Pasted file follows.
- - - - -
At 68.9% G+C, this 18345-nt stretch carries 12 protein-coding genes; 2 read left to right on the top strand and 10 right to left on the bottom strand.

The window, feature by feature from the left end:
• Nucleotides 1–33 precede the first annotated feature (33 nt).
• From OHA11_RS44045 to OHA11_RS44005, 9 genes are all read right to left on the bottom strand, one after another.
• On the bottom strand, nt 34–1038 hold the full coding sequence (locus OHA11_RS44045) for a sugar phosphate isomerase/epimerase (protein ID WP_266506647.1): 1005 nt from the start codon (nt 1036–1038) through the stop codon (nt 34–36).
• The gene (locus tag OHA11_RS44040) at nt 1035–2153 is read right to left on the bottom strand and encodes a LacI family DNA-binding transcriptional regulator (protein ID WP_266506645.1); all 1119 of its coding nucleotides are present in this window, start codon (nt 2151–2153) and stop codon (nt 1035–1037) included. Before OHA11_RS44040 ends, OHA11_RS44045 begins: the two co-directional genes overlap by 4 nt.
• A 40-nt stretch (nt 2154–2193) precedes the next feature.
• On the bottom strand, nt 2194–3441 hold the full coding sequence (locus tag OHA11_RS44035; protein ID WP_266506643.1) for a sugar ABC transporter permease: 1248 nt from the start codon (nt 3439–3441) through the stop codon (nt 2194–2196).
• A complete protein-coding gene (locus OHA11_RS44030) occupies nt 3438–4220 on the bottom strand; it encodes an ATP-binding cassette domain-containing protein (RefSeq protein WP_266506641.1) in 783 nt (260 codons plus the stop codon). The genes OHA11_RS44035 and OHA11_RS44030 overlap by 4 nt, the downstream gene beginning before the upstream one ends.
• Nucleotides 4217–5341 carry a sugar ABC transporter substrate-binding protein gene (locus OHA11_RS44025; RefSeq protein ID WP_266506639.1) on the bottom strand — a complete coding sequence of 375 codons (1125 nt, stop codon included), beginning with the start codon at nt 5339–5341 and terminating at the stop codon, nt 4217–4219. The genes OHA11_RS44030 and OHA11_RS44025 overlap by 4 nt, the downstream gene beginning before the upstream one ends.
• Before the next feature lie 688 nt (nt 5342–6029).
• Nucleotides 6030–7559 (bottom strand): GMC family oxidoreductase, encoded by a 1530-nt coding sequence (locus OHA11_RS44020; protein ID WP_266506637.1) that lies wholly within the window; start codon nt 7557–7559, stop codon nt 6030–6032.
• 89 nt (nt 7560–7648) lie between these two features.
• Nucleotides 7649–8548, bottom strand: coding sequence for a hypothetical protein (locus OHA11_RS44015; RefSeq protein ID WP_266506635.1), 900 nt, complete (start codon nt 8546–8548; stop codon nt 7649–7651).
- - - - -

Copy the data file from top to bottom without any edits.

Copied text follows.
At 68.9% G+C, this 18345-nt stretch carries 12 protein-coding genes; 2 read left to right on the top strand and 10 right to left on the bottom strand.

The window, feature by feature from the left end:
• Nucleotides 1–33 precede the first annotated feature (33 nt).
• From OHA11_RS44045 to OHA11_RS44005, 9 genes are all read right to left on the bottom strand, one after another.
• On the bottom strand, nt 34–1038 hold the full coding sequence (locus OHA11_RS44045) for a sugar phosphate isomerase/epimerase (protein ID WP_266506647.1): 1005 nt from the start codon (nt 1036–1038) through the stop codon (nt 34–36).
• The gene (locus tag OHA11_RS44040) at nt 1035–2153 is read right to left on the bottom strand and encodes a LacI family DNA-binding transcriptional regulator (protein ID WP_266506645.1); all 1119 of its coding nucleotides are present in this window, start codon (nt 2151–2153) and stop codon (nt 1035–1037) included. Before OHA11_RS44040 ends, OHA11_RS44045 begins: the two co-directional genes overlap by 4 nt.
• A 40-nt stretch (nt 2154–2193) precedes the next feature.
• On the bottom strand, nt 2194–3441 hold the full coding sequence (locus tag OHA11_RS44035; protein ID WP_266506643.1) for a sugar ABC transporter permease: 1248 nt from the start codon (nt 3439–3441) through the stop codon (nt 2194–2196).
• A complete protein-coding gene (locus OHA11_RS44030) occupies nt 3438–4220 on the bottom strand; it encodes an ATP-binding cassette domain-containing protein (RefSeq protein WP_266506641.1) in 783 nt (260 codons plus the stop codon). The genes OHA11_RS44035 and OHA11_RS44030 overlap by 4 nt, the downstream gene beginning before the upstream one ends.
• Nucleotides 4217–5341 carry a sugar ABC transporter substrate-binding protein gene (locus OHA11_RS44025; RefSeq protein ID WP_266506639.1) on the bottom strand — a complete coding sequence of 375 codons (1125 nt, stop codon included), beginning with the start codon at nt 5339–5341 and terminating at the stop codon, nt 4217–4219. The genes OHA11_RS44030 and OHA11_RS44025 overlap by 4 nt, the downstream gene beginning before the upstream one ends.
• Before the next feature lie 688 nt (nt 5342–6029).
• Nucleotides 6030–7559 (bottom strand): GMC family oxidoreductase, encoded by a 1530-nt coding sequence (locus OHA11_RS44020; protein ID WP_266506637.1) that lies wholly within the window; start codon nt 7557–7559, stop codon nt 6030–6032.
• 89 nt (nt 7560–7648) lie between these two features.
• Nucleotides 7649–8548, bottom strand: coding sequence for a hypothetical protein (locus OHA11_RS44015; RefSeq protein ID WP_266506635.1), 900 nt, complete (start codon nt 8546–8548; stop codon nt 7649–7651).